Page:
Senator LUDLAM-That is not what I mean.
Senator Conroy-That is what I wanted to clarify. You are not talking about that situation. You were asking about if they just dig a trench and put a piece of copper in and then you have to open up the trench and replace it.
Senator LUDLAM-That seems like less of an ask than going back into a subdivision that has only just been put in place and digging the holes.
Senator Conroy-We would agree with you entirely.
Mr Quigley-Yes, absolutely. It just makes perfect sense to put ducting in when the trenches are open.
Senator LUDLAM-You have both said that discussions are underway, but has that been reflected anywhere in the country in activity?
Senator Conroy-The existing laws require that Telstra provide a fixed line service. I have seen some speculation that Telstra has indicated that it will stop laying copper. Given the announcement I have just made, I think that leaves a question mark over Telstra's previous decision. I think it was a questionable decision in the first place, given the lead time that is necessary for housing developments. They do not just make a decision on the first day or the second day; these things take a number of years to work their way through planning processes. The discussions that we have been having with Telstra and the housing industry are to ensure that a fixed line product continues to be in place. There is some argument that I have seen that Telstra may decide to put wireless into places. I am not sure that that meets the universal service obligation. We have been seeking advice on that. We are not going to allow the situation where no trenching and ducting is put in place. If that is your concern-
Senator LUDLAM-It is.
Senator Conroy-I would share your concern absolutely.
Senator LUDLAM-So you will not be allowing Telstra to-
Senator Conroy-We are making some progress in the conversations with the industry and with Telstra, and we do not accept an argument that a wireless service with no trenching will meet a universal service obligation. But we are in discussions with both Telstra and the industry about how we can resolve this issue.
Senator LUDLAM-Was the announcement of the moving of the legal start date for the greenfields one that you had made previously that I have missed, or are you making it right here?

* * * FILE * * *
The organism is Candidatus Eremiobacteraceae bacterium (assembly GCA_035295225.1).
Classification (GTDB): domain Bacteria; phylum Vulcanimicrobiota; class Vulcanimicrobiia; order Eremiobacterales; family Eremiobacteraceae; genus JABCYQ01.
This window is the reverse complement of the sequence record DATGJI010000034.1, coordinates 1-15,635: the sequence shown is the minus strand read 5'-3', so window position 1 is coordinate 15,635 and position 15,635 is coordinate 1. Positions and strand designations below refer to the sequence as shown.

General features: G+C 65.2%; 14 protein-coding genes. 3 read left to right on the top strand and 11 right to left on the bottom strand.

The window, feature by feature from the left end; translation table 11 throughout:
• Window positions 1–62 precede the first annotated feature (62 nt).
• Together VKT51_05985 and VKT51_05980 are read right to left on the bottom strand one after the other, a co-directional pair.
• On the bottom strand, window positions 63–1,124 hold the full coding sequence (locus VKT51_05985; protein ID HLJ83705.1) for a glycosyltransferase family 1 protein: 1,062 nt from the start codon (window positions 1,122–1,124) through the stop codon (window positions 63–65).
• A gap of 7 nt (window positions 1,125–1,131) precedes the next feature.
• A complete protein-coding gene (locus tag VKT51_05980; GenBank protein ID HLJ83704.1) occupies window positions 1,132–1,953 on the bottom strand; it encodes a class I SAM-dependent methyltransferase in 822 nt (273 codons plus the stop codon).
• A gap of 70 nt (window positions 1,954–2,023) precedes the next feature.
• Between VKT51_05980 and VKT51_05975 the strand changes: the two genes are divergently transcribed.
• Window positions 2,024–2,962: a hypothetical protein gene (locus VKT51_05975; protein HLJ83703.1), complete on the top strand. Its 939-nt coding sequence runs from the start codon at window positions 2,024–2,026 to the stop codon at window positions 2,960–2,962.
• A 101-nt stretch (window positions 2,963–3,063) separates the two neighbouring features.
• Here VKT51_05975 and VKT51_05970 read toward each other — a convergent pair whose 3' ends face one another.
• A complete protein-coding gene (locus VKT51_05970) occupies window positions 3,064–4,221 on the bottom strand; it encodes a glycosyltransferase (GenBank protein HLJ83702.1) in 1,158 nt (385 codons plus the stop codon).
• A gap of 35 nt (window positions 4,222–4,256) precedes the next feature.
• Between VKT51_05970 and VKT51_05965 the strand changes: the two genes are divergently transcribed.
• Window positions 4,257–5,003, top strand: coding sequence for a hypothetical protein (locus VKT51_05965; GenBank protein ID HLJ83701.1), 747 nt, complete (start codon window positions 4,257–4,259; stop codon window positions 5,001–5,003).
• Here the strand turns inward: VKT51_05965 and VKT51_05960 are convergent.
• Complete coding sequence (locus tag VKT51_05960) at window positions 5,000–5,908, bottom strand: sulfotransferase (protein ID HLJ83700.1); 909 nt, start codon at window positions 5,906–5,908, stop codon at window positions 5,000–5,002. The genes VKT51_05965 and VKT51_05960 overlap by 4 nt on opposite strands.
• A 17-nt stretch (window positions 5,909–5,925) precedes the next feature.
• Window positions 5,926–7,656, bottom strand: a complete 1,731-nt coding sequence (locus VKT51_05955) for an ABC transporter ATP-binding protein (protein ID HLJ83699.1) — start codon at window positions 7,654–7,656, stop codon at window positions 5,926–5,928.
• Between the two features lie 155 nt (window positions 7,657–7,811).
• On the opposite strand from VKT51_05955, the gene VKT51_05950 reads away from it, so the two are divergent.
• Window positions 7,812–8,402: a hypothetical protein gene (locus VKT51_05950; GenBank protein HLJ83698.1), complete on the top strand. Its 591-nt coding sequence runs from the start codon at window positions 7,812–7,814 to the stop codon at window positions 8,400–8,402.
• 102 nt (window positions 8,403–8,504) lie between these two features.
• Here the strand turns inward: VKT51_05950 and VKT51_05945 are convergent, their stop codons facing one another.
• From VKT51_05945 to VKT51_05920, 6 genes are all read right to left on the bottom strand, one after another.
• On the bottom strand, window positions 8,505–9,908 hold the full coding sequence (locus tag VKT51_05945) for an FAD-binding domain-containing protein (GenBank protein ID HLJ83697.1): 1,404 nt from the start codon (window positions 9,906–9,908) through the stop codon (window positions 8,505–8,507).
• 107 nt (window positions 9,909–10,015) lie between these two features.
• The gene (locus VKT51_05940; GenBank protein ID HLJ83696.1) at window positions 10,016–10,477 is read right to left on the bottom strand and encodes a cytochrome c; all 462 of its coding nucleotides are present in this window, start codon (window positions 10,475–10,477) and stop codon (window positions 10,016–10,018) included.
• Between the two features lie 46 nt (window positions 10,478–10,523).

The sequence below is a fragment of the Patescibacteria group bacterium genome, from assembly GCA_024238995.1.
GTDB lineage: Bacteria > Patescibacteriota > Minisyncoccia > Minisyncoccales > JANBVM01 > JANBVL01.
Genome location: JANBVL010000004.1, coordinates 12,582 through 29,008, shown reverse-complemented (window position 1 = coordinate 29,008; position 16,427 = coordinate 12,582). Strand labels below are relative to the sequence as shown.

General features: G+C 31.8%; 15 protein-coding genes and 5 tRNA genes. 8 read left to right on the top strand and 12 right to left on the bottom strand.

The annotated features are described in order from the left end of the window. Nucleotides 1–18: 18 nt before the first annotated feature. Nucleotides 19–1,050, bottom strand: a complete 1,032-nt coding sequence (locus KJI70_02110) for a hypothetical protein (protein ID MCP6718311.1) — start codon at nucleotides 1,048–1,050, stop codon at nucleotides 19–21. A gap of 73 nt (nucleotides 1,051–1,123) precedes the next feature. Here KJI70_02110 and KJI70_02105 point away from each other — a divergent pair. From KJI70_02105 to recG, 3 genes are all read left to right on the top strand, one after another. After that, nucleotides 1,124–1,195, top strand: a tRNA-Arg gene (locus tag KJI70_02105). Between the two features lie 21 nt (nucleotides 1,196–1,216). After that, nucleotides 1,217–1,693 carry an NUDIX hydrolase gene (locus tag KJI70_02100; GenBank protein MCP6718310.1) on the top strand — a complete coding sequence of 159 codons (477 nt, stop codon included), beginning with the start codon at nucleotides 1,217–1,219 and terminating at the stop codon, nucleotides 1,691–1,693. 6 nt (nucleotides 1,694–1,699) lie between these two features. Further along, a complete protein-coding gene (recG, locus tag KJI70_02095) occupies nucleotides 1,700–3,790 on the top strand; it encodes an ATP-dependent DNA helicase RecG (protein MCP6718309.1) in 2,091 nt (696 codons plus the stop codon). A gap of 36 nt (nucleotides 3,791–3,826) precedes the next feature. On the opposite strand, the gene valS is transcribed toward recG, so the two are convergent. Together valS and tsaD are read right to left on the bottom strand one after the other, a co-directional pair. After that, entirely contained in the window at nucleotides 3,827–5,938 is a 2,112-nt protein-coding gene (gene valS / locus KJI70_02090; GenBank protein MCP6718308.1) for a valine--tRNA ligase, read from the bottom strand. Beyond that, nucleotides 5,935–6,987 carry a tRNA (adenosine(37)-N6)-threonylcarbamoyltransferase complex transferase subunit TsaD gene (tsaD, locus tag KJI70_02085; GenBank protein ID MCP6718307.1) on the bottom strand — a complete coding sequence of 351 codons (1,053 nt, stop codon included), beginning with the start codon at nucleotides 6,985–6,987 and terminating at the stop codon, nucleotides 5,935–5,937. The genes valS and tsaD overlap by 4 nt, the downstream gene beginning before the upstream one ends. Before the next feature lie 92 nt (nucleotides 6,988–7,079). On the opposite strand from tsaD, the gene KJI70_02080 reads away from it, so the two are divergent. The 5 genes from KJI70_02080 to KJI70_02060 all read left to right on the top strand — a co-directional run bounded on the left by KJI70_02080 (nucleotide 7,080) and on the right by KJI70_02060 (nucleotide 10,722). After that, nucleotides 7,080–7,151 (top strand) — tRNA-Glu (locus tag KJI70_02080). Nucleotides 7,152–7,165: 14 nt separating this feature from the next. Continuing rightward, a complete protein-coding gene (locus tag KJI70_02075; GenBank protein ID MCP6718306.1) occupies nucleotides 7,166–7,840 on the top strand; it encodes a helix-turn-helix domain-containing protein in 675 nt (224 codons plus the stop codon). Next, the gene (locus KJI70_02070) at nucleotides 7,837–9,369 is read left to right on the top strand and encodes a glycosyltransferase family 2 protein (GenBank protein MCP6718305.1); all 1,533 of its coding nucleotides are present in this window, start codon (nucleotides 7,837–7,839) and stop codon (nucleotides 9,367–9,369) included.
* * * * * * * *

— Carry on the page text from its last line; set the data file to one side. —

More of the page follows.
Senator Conroy-No, it is what I just announced.
Senator LUDLAM-Well, okay.
Senator Conroy-There you are: breaking news in Senate estimates. You always want fresh news in Senate estimates; you just got it.
Senator LUDLAM-And such a bombshell as well.
Senator Conroy-I know you are genuinely interested in the deployment of this issue, as opposed to some other senators.
Senator LUDLAM-I am interested in not coming back in 12 months time and digging holes that should have gone in-
Senator Conroy-No, and neither is Mr Quigley or NBN Co., and neither are we. It is just very frustrating for some people in this building to think that, even if you agree or disagree with the NBN, anyone is still going to be laying copper in two years time or three years time or four years time. This is a nonsense argument where you cannot justify laying copper into the future. You just cannot do it when you have an alternative like fibre.
Senator IAN MACDONALD-What was the announcement? I missed it, it was so short.
Senator LUDLAM-We have moved on.
Senator LUDLAM-I have a couple more. Mr Quigley, at what point are you going to be in a position to let people know which of the three cohorts that were identified in the implementation study they will be in? So, being parochial for a moment, coming from Western Australia, I presume there will be large areas of the map in WA where fibre will not go. How soon will you be in a position to either provide detailed mapping or some kind of model, or indication to people in the Pilbara and the Kimberley, for example, as to whether they
will be getting a fibre service or one of the other forms of service?
Mr Quigley-We are having those discussions with the government at the moment. I think it is up to the government to decide at what point it releases that information. As you would expect, we are doing successive network architectures and looking at cost benefit trade-offs of those. So that information is being discussed with the government right now.
Senator LUDLAM-I am sure it is. When will you or the minister, if you want to take this-
Senator Conroy-I would hope that we would have an announcement in the not too distant future about the footprints of NBN Co.
Senator LUDLAM-Presumably you will be rolling that out in phases or will we get a map of the whole country?
Senator Conroy-Probably a map-please correct me if I am wrong, Mr Quigley. Depending on the detail we are able to get-and that is one of the issues we want to make sure we have a detailed announcement on- you will be able to potentially judge whether you are in the satellite footprint or the wireless footprint or the fibre footprint. But we want to provide as much information as we can, and that is a very detailed thing to try to deliver. But that is what we are working towards delivering with the NBN Co. So you will actually be able